Fresh fertilized chicken eggs were disinfected with ethanol. The eggs were then incubated with the narrow apex down in a 90° swinging incubator at 37°C and 65% relative humidity for embryogenesis (day 1). On day 3, a “window” on the apex of the eggs was performed and then sealed with transparent adhesive tape to avoid contamination. The eggs were then further incubated in a stagnant position with the apex upright until day 11. The viability of the embryos and the vasculature of the CAM were then visually inspected and were used for Zn-hydroxyapatite powder deposition. 70 mg of Zn-HA powder, previously sterilized by autoclaving at 121ºC for 20 minutes, was deposited on the chorioallantoic membrane with the aid of a small sterile device. The eggs were closed with transparent adhesive tape (polypropylene) and incubated again. After 07 days of inoculation, the eggs were removed from the incubator. All chorioallantoic membranes were removed, identified, immersed in 10% formalin, embedded in paraffin, sectioned, and finally stained with H&E for histopathological analysis.

Results and Discussion

XRD analyses

After the deposition first step, the XRD patterns showed brushite as the only calcium phosphate phase on the surface of Ti substrates (Figure 1a). However, a minor phase, zinc oxide was observed, probably as an excess of unreacted zinc. As expected, after the conversion the XRD showed only hydroxyapatite as the only calcium phosphate phase (Figure 1b). The absence of zinc oxide is explained by the process of conversion, performed into a chemical bath with a strong alkali solution that dissolves the oxide, contributing to the dissolution-precipitation conversion mechanism.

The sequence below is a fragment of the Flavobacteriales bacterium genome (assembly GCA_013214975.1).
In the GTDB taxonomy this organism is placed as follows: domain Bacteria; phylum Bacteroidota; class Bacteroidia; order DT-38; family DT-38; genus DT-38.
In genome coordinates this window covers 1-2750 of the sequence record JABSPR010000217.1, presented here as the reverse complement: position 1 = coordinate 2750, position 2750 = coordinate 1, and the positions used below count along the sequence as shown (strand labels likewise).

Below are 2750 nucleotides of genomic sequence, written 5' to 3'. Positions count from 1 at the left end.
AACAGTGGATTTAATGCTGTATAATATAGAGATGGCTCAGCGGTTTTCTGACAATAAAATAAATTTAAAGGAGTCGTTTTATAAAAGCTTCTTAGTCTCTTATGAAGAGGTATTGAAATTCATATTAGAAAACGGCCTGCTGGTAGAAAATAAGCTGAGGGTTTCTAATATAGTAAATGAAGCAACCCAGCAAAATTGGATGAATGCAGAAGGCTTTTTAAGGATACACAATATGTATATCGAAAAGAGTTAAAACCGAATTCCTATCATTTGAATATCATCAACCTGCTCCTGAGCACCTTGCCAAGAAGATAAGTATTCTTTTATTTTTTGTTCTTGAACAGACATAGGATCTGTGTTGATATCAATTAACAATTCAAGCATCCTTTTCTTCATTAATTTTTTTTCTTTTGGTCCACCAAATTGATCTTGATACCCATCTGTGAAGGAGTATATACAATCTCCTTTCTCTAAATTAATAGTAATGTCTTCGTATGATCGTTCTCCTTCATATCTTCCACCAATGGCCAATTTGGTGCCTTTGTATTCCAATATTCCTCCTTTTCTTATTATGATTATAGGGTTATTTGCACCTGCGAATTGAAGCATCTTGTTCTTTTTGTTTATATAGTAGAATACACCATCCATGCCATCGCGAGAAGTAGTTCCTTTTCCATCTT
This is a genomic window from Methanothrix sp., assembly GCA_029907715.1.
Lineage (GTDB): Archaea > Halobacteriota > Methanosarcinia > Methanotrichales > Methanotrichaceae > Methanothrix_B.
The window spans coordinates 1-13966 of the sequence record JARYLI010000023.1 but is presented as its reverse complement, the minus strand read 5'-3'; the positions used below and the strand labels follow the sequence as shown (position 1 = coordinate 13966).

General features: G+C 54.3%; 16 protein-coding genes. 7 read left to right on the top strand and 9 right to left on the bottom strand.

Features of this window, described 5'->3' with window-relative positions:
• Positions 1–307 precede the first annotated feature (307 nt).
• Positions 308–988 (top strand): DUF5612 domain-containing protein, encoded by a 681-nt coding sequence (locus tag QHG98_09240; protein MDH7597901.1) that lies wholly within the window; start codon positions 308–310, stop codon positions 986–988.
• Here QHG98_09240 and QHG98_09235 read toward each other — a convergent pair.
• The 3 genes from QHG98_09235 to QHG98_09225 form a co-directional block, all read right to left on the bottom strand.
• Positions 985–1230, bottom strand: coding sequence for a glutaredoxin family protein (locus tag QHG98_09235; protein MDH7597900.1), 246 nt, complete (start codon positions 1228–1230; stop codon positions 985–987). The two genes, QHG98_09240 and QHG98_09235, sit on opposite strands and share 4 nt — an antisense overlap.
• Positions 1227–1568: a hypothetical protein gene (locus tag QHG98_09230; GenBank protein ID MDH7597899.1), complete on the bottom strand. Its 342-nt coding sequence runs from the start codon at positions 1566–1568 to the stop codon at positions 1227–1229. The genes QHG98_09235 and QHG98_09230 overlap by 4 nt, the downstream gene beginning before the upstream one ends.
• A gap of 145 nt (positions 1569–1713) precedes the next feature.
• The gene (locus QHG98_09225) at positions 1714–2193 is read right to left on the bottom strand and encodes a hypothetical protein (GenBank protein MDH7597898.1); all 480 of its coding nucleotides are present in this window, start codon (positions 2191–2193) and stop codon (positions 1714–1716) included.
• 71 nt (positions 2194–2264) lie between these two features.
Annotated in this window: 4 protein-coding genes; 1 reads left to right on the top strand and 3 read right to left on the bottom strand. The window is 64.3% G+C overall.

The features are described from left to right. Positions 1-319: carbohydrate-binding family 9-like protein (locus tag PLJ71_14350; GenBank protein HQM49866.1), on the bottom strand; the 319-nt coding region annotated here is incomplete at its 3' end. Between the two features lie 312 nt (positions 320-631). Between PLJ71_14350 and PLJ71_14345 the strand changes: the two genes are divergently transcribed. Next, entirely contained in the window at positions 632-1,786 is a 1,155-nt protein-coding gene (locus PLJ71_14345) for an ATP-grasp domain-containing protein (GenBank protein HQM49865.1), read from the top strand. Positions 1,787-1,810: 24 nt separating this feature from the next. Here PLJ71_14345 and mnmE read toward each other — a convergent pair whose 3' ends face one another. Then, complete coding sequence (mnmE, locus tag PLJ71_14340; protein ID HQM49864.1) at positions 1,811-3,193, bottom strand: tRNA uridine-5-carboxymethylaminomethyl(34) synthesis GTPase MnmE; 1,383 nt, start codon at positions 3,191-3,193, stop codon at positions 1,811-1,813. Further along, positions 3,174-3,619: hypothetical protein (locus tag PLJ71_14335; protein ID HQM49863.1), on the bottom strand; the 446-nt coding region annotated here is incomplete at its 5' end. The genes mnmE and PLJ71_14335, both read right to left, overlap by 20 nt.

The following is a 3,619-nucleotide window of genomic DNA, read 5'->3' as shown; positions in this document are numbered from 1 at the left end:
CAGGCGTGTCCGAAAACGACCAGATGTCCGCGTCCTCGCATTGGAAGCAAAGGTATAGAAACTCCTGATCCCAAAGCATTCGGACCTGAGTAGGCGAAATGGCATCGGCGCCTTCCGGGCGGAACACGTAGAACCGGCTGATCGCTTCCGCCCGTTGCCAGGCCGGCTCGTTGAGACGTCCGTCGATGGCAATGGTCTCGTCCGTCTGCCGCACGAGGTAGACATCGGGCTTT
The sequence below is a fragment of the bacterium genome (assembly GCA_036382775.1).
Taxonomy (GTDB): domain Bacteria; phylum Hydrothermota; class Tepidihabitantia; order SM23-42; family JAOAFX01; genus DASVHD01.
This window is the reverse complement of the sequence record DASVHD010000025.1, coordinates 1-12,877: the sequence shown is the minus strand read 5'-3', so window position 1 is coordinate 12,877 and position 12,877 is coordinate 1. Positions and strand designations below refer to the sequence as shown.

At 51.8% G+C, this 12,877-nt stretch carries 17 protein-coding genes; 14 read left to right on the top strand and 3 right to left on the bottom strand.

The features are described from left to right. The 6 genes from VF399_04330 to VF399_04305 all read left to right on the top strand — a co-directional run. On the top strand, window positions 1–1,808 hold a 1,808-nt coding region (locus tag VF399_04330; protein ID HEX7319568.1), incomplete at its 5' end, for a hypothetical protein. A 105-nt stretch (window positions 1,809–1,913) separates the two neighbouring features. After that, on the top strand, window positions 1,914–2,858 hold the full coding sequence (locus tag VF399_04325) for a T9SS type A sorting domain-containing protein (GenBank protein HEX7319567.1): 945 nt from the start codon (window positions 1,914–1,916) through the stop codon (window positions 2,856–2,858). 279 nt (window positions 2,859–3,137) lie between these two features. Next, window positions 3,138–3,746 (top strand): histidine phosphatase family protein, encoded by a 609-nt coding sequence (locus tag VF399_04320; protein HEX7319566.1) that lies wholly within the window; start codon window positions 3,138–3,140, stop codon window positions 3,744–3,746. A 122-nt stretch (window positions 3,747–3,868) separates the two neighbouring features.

Figure 1: XRD analyses of calcium phosphate deposition showing (a) brushite and zinc oxide and (b) only hydroxyapatite phase after conversion step.

FEG-SEM analysis and bioactivity assessment

FEG-SEM analysis, Figure 2 (a, b), showed platelet crystals on all samples, in accordance to the literature, characteristic of brushite crystals morphology [21,22]. These results indicated a Zn influence on the precipitation of acidic calcium phosphate in this deposition method, in opposition to the results found by Prado da Silva et al. [20], that indicated the formation of monetite coatings, instead of brushite.

Figure 2: FEG-SEM images showing the deposition of Zn-brushite coatings from precursor solution (a, b) and Zn- doped hydroxyapatite coating after conversion step into KOH solution at 60ºC (c, d and e).

After the second step, in an alkali chemical bath, the coatings showed a nanometric needle-like morphology, characteristic of HA, on the former brushite crystal surface, as can be seen in the Figure 2 (c, d, and e). HA is the thermodynamically stable calcium phosphate phase under highly alkali pH level, since, PO43- is the ion with high relative concentrations in these conditions, among the four polymorphs of phosphoric acid used in the present study [23].